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Speaking with your computer: how AI can transform your ESL class today

Gary Ross, Stephen Henneberry, and Glenn Norris

JALT-CALL 2019, Aoyama Gakuin University, Tokyo, Japan

Session abstract:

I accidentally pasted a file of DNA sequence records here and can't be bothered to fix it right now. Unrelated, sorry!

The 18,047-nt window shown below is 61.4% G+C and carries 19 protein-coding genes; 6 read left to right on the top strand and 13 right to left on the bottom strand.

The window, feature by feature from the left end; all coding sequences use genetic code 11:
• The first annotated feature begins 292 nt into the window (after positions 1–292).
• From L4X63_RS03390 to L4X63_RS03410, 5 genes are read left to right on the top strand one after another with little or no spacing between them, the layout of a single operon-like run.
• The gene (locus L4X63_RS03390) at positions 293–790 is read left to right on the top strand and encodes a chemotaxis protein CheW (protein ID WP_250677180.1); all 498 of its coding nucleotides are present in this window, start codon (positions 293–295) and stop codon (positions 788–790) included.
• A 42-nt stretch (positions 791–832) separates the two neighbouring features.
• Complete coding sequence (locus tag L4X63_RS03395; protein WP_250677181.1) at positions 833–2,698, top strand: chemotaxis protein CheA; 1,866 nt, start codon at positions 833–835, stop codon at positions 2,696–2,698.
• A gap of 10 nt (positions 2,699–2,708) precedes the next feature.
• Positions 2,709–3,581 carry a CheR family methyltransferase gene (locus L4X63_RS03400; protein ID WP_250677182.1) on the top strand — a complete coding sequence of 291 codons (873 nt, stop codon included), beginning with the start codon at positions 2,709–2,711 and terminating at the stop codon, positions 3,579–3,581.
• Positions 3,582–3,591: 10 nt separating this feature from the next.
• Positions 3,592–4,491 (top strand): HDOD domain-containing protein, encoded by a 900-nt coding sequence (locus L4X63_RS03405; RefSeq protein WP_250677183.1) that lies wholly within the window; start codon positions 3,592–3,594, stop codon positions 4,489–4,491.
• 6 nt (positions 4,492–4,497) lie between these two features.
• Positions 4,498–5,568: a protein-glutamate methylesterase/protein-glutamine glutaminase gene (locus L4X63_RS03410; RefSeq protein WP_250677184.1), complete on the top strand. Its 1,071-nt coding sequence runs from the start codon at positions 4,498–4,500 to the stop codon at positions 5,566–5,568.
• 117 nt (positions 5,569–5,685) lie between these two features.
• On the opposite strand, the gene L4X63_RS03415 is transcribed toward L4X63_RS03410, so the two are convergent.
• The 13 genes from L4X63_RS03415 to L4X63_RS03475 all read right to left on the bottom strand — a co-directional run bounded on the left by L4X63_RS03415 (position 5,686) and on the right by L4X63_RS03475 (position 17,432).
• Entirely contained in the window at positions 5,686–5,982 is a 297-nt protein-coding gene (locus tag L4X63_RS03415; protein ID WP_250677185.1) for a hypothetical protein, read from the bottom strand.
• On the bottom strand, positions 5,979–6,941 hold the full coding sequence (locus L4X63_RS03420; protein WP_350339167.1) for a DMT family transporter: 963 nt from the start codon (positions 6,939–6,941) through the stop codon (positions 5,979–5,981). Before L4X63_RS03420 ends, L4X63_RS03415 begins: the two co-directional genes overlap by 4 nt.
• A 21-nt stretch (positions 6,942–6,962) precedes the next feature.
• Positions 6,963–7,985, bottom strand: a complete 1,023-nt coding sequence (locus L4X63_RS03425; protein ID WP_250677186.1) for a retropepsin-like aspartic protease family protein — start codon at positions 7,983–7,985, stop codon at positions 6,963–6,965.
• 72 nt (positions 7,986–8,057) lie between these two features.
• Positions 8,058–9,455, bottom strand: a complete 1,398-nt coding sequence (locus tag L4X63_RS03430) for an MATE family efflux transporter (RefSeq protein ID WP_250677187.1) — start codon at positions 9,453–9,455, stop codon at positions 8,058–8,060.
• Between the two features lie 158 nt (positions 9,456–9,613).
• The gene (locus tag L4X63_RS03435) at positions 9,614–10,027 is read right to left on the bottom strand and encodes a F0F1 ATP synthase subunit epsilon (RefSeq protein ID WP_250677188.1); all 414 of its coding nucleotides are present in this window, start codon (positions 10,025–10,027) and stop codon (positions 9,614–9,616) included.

The presenter will demonstrate a free online speaking system, open to all, where students can practice speaking with the voice recognition and synthesis systems built into their browser, and have the computer analyze speech patterns. Online speech represents a major development in how learners can practice language by allowing them to practice role-play, drills, and open-ended speech outside of the classroom while the computer can respond in varying dialects, speeds taking on varying roles and identities, and then grade both their accuracy and fluency.Furthermore, machine learning/AI can analyze hundreds of thousands of responses and discussions to discover patterns that are impossible to discern in a classroom or indeed in any setting. We can discover common clusters of words, patterns, tenses that Japanese students might use more than other learners. Unsupervised machine learning can even discover patterns that we aren’t looking for, and may enable us to assess speakers abilities with just a few questions. The system has been used extensively at Kanazawa University as part of the flipped classroom where students practice conversations or grammar points online in advance. Analysis of the data shows students who practiced in advance had a better understanding of the patterns when coming into the classroom thus allowing valuable class time to focus on the practice itself. (A separate paper presentation will explore the analysis of this data). The presentation will conclude with a discussion on the future of AI in the classroom particular in regards to speech.